Eventually, Myrtle donated Robert to Fort East Martello Museum in Key West, Florida, claiming that the doll was indeed haunted. Robert remains at the museum to this day, and visitors often report strange occurrences in the presence of the doll, in addition to post-visit misfortunes that many attribute to "disrespecting Robert." The severity of Robert's alleged wrath is so extreme that the museum regularly receives apology letters addressed to Robert. Though the exact origins of Robert's paranormal behavior are unclear, legend has it that Robert was cursed by a mistreated servant of Gene's family, who used voodoo to exact her revenge by bringing life to the doll.

Robert vs Chucky: Eerie Similarities

So that's the true story of the infamous Robert the Doll. If you're familiar with the fictional origin story of Chucky the killer doll in the "Child's Play" movies and "Chucky" TV series, you'll notice some obvious similarities between Chucky and Robert's respective stories. Like Robert, Chucky was a gift to a little boy who, at first, sees Chucky as his best friend and primary companion. In the first "Child's Play" movie, young Andy is obsessed with the "Good Guy" dolls, and is happy to receive one as a gift from his mother. Neither Andy nor his mother is aware that their particular Good Guy doll has been possessed by serial killer Charles Lee Ray, who inhabits the doll's body as the result of a voodoo spell in which Charles, also known as Chucky, transferred his soul into it. This is not unlike the supposed voodoo magic that led to the creation of Robert — you know, minus the serial killer part.

Chucky's tale also parallels that of Robert's in that he is a living doll who causes chaos wherever he goes. Both dolls possess a mischievous nature, with Chucky taking his antics to murderous extremes, while Robert's evil escapades result in actual people begging his forgiveness after their lives suddenly take a turn for the worse upon meeting him. While there are no verifiable accounts of Robert going so far as to actually commit murder, many horror fans assume the "Child's Play" franchise was inspired by the true story of Robert the Doll. Even so, is there any actual evidence to suggest that Don Mancini was inspired by Robert when creating Chucky?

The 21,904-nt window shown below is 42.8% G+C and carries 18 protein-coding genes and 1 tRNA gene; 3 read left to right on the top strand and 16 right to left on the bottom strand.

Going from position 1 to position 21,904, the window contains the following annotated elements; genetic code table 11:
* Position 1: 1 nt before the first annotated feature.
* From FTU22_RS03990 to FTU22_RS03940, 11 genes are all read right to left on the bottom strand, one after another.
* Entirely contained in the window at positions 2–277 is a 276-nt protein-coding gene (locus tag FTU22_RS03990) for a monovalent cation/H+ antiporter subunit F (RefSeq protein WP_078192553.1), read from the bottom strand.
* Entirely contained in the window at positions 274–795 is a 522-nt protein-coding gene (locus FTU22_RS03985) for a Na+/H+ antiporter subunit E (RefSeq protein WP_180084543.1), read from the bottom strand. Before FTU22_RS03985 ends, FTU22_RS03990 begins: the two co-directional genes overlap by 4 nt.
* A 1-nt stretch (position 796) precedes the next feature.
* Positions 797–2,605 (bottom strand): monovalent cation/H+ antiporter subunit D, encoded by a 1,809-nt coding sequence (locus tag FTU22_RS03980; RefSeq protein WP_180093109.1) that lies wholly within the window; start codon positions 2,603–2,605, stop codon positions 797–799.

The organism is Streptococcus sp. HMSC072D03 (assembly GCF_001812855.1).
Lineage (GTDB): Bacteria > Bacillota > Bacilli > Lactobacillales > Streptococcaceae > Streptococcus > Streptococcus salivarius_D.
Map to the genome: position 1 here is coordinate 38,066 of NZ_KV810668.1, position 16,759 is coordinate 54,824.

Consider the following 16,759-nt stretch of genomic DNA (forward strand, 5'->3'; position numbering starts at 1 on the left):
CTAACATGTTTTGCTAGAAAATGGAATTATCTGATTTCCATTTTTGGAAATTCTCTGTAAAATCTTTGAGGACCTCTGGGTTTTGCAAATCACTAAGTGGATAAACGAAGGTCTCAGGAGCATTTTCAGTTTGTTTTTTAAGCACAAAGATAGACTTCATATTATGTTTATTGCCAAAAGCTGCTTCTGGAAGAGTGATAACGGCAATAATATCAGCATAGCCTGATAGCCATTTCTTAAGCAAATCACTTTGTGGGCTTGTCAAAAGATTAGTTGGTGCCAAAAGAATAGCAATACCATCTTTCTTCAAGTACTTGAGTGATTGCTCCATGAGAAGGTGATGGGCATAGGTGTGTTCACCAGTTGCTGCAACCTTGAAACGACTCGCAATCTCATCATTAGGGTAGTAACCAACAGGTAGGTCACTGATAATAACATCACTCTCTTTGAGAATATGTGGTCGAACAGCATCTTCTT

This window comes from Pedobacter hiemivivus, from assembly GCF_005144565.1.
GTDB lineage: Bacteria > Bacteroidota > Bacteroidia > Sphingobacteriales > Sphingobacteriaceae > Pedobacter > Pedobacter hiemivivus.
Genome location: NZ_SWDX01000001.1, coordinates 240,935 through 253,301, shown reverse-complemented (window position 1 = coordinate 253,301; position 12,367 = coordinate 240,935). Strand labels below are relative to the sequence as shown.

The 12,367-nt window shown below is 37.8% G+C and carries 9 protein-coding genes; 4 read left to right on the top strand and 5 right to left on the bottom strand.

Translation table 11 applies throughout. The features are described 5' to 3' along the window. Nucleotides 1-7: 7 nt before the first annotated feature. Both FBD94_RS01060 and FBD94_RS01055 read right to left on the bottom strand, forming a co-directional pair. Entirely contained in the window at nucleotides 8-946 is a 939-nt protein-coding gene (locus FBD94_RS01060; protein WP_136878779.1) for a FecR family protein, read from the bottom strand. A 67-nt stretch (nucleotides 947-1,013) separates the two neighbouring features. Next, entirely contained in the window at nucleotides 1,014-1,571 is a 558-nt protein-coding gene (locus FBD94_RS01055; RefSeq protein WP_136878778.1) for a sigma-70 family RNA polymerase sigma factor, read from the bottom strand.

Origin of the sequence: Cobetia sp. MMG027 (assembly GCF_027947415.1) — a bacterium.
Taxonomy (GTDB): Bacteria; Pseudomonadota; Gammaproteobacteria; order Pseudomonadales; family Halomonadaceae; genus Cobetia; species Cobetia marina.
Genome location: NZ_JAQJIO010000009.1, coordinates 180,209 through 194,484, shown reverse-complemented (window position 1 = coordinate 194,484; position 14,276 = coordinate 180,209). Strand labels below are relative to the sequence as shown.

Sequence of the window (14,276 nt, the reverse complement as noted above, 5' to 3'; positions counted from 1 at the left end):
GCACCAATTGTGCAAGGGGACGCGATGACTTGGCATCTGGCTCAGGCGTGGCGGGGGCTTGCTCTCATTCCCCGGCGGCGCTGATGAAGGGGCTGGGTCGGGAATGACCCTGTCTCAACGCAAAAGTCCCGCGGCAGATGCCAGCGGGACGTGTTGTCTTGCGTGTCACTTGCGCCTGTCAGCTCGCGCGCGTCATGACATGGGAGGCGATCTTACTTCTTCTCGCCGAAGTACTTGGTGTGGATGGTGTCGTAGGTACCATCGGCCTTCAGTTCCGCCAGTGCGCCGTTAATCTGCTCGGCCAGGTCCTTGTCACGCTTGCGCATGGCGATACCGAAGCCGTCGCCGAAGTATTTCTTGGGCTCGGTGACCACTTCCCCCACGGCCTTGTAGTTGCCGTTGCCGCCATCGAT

The Creator of Chucky Weighs In

Despite the uncanny parallels between the legend of Robert of the Doll and "Child's Play," there is no verifiable evidence that lends credence to the rumor that "Child's Play" was inspired by the creepy reality of Robert's curious existence. In fact, Don Mancini has always been open about what inspired him to create everyone's favorite killer doll, stating that the source of inspiration was something that can be far more sinister than Robert and his dark origins: the advertising industry. 

In a 2019 interview with Mental Floss, Mancini disclosed that he originally "wanted to write a dark satire about how marketing affected children," and that the popularity of the Cabbage Patch Kids at the time played a role. In that same interview, he mentions that the "killer doll" trope was not original in and of itself, but that he wanted to take it a step further than it had been at the time:

"Being a horror fan all of my life, I had seen Trilogy of Terror, I had seen the Talky Tina episode of The Twilight Zone, and I knew the killer doll trope. But what I realized was that it had never been done as a feature-length film in the age of animatronics." He goes on to say in that the original "Child's Play" script, the doll wasn't possessed at all. Instead, he was "a manifestation of a little boy's unconscious rage, his id."

Mancini's original script was reworked until we were eventually blessed with Chucky, the pint-sized homicidal maniac we know and love today. While having a "based on a true story" label can easily up the fear factor of any horror film, a scary movie doesn't have to be based on real life events to be good. Sometimes spooky similarities are little more than creepy coincidences.